Agencies Begin to Comply with 2020 Executive Order on AI Transparency

August 3, 2022

By: Ben Winters, EPIC Counsel

Anton Grabolle / Better Images of AI / Classification Cupboard / CC-BY 4.0

In 2020, President Trump signed Executive Order 13960, which created concrete requirements aimed to improve transparency around how the United States is currently using automated decision-making systems by creating registries of non-classified federal government uses of AI, and requiring public “use case inventories.” This EO prompted specific deadlines for meeting requirements, including mandates that agencies must prepare inventories of AI use cases in compliance with their own guidance by August 2021, and make those inventories public by December 2021 (the OMB additionally clarified that agencies should finalize and publish plans to regulate AI by May 17, 2021). Most deadlines stemming from the executive orders have still not been met by a majority of agencies, which EPIC wrote about in January 2022.

Throughout Summer 2022, some agencies have complied with portions of 13960, and the Federal CIO has made progress with their requirements, publishing the following guidance on Use Case Inventories:

Example AI Use Case Inventory Scenarios 

Pursuant to Section 5 of Executive Order (EO) 13960, “Promoting the Use of Trustworthy Artificial Intelligence in the Federal Government”, federal agencies are required to inventory their Artificial Intelligence (AI) use cases and share their inventories with other government agencies and the public. This reference provides example scenarios to serve as a reference for federal agencies as they review the “2021 Guidance for Creating Agency Inventories of Artificial Intelligence Use Cases” and create their inaugural AI use case inventories designated under EO 13960. For the purposes of this document, the reader should assume the AI use cases meet one or more of the FY 2019 NDAA AI definition criteria.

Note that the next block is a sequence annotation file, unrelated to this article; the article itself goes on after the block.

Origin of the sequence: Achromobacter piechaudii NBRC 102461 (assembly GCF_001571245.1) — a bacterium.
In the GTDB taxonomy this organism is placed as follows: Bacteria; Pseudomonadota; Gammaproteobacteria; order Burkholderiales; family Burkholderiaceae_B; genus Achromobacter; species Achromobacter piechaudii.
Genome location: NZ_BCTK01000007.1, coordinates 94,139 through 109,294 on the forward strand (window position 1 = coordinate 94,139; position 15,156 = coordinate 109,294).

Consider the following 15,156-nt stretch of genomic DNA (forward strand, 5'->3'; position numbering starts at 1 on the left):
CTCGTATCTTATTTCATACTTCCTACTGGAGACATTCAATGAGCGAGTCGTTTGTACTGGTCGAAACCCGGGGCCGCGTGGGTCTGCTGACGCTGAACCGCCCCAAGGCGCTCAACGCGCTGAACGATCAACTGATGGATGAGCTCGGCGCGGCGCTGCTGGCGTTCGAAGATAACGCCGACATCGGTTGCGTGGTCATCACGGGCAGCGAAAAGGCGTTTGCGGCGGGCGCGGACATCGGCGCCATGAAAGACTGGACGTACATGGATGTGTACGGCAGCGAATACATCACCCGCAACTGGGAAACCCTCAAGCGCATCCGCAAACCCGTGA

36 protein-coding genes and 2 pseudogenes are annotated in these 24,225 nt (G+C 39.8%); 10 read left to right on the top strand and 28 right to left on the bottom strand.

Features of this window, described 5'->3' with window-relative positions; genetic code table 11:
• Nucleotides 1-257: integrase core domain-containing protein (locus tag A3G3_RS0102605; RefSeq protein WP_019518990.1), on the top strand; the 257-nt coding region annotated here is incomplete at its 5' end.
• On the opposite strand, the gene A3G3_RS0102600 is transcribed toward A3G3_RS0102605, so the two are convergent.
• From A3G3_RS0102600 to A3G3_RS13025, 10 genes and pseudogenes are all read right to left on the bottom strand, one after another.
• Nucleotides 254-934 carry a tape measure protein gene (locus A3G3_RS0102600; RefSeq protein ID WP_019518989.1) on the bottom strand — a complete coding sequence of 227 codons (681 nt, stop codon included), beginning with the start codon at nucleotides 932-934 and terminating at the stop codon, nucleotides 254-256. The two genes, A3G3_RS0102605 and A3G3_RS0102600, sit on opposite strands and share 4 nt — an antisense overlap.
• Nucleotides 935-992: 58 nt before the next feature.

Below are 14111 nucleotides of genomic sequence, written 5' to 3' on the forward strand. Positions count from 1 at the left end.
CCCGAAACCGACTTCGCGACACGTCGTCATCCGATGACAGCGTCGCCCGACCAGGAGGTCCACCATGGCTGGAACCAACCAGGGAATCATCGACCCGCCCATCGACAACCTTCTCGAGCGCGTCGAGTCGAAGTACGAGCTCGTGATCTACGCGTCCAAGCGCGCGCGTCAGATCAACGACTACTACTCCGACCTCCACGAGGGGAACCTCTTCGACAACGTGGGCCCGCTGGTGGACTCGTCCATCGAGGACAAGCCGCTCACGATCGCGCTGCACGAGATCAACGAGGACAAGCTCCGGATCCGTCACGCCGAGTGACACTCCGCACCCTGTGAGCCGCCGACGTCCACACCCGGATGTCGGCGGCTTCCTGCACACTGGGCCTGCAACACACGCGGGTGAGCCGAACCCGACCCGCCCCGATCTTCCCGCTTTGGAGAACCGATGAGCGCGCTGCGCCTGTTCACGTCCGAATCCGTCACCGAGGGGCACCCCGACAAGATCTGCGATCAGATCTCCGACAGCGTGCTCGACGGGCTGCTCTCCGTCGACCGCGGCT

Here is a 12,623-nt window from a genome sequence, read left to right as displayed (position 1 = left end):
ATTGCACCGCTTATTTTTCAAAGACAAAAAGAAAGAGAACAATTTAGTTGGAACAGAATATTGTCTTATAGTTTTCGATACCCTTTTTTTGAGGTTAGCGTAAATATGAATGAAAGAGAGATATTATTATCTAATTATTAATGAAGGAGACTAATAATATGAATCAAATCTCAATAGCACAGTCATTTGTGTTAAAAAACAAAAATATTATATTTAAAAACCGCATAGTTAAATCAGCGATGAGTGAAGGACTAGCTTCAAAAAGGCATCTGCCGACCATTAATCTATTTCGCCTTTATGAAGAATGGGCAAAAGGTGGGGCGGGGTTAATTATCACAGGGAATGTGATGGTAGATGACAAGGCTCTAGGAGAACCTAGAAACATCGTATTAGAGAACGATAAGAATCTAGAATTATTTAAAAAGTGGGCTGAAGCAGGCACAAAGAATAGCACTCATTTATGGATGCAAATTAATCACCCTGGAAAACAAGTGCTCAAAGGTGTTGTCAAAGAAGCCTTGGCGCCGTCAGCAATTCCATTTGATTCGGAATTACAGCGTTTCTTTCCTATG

For additional information, please refer to, “FAQs: 2021 Guidance for Creating Agency Inventories of Artificial Intelligence Use Cases” maintained at https://community.max.gov/x/RBASgw.

Scenario 1: A clinician in the Department of Veterans Affairs medical system uses a dashboard drawing on real-time data across the United States that is powered by artificial intelligence to guide their decision-making process over how to best treat their patient. They look at the patient’s risk factor and the features that contribute most to the score and make a judgment about how best to treat the patient.
Discussion: This scenario should be included in the Agency Use Case Inventory because it influences the agency’s decision-making process (criteria in EO 13960 Section 9(b)).
 
Scenario 2: An agency purchases enterprise software (Microsoft Office) advertised as using AI capabilities to suggest writing improvements. 
Discussion: This AI use case falls under the exemption for “embedded within common commercial products” in 9(d)(ii) of EO 13960. Note, if the software allowed for custom training of the AI algorithm, it would not fall under exemption 9(d)(ii). 
 
Scenario 3: An agency issues an RFP for a tool to help analyze a large volume of image data. Based on market research, the agency expects that the resulting tool will include human-like visual processing capabilities. There is a high degree of confidence that the overall procurement process will result in an AI system.
Discussion: This scenario should be included in the Agency Use Case Inventory because it is planned to be provided by the agency or by third parties on behalf of agencies (criteria in EO 13960 section 9(c)).

The following agencies have published Use Case Inventories in compliance with EO 13960:

EO 13960 also requires agencies to complete Algorithmic Impact Assessments, which must be prepared by the Federal CIO Council. The Council recently published an “alpha” version of an Algorithmic Impact Assessment. While this progress is encouraging, we note that most of these actions have taken place well past the established deadlines and many requirements remain to be completed. EPIC will continue to monitor and update this post with additional compliance with the Executive Order.

Support Our Work

EPIC's work is funded by the support of individuals like you, who allow us to continue to protect privacy, open government, and democratic values in the information age.

Donate